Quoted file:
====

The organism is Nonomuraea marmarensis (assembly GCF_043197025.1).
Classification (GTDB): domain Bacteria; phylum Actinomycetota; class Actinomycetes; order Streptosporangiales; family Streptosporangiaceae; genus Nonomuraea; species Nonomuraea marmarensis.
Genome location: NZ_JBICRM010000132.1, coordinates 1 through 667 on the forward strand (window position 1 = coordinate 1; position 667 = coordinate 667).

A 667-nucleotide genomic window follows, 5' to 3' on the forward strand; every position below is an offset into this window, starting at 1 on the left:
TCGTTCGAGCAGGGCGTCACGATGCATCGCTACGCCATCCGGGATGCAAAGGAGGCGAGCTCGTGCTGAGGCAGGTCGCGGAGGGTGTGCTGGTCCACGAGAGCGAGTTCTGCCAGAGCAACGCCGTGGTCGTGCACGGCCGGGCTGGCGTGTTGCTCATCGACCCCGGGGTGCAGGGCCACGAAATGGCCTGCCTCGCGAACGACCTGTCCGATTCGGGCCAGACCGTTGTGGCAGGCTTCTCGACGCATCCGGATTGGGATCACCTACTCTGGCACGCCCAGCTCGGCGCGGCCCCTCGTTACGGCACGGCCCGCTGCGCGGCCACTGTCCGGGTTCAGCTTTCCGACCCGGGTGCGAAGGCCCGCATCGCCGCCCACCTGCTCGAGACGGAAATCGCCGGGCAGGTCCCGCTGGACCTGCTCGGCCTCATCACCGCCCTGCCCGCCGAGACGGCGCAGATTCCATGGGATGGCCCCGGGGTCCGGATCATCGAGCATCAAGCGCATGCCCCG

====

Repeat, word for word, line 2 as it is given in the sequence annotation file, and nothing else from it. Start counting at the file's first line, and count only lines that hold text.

Classification (GTDB): domain Bacteria; phylum Actinomycetota; class Actinomycetes; order Streptosporangiales; family Streptosporangiaceae; genus Nonomuraea; species Nonomuraea marmarensis.